College Park, Maryland June 6 - 10 , 2004
M4-D5 (5:00 PM): Effect of Attractions on the Microstructure and Rheology of Dense Colloidal Suspensions and Gels
V. Gopalakrishnan, S. Ramakrishnan (Department of Chemical and Biomolecular Engineering), K. Schweizer (Department of Chemical and Biomolecular Engineering; Department of Materiasl Science and Engineering), C. Zukoski (Department of Chemical and Biomolecular Engineering)
Colloidal suspensions and gels are used in a number of technologically important applications – inks, paints and ceramics to name a few. Control of the microstructure of the suspension and the resulting flow properties is of utmost importance to achieving the desired properties in these applications. Addition of non-adsorbing polymer to a colloidal suspension (particles of size R) provides one with the ability to tune the microstructure and flow properties of the suspension with two independent variables – the molecular weight of the added polymer (radius of gyration Rg) and concentration of the added polymer cp. The non-adsorbing polymer induces attractions between the colloidal particles the range of which is controlled by Rg/R while the strength of attractions is controlled by cp. For Rg/R values less than 0.1, the addition of increasing amounts of polymer causes the suspensions to gel thus drastically changing the flow properties at the gel point (divergent zero shear viscosity and appearance of a nonzero value of the elastic modulus). In this work, we systematically characterize the microstructure (SANS and USAXS) and flow properties of the colloidal silica suspensions (suspended in decalin) with the addition of polystyrene. The size ratio Rg/R used in this work is 0.078 and 0.053. There are two regions which we focus on – (1) The equilibrium fluid : the polymer concentration is varied from dilute till the point where the suspensions gel and (2) The gel region: the polymer and colloid concentrations are varied over a wide range to give rise to substantial changes in flow properties. Our goal is to link the mechanical properties to microstructures through the appropriate models.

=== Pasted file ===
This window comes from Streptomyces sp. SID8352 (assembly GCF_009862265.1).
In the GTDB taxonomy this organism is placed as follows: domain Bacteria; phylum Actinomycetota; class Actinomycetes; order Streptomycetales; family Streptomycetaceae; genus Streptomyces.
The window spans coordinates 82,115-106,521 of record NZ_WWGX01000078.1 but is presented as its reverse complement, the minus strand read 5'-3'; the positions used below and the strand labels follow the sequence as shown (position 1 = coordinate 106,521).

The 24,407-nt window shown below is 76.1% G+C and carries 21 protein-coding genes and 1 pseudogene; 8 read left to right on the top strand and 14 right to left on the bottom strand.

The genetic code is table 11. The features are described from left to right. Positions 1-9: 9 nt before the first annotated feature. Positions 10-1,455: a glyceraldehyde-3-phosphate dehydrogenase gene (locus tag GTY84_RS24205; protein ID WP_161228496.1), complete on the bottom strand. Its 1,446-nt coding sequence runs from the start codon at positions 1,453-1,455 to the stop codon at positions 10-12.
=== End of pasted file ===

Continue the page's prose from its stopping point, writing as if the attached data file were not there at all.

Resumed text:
Here we report on decreases in the shear rate required to produce hydroclusters as the strength of attraction is increased. Hydroclusters are important in the high shear region where shear thickening is observed. With increasing strengths of attraction these clusters form at increasing smaller shear rates but shear thickening is lost. This is understood in terms of the shear rate dependencies of the hydrodynamic and thermodynamic contributions to the stress.
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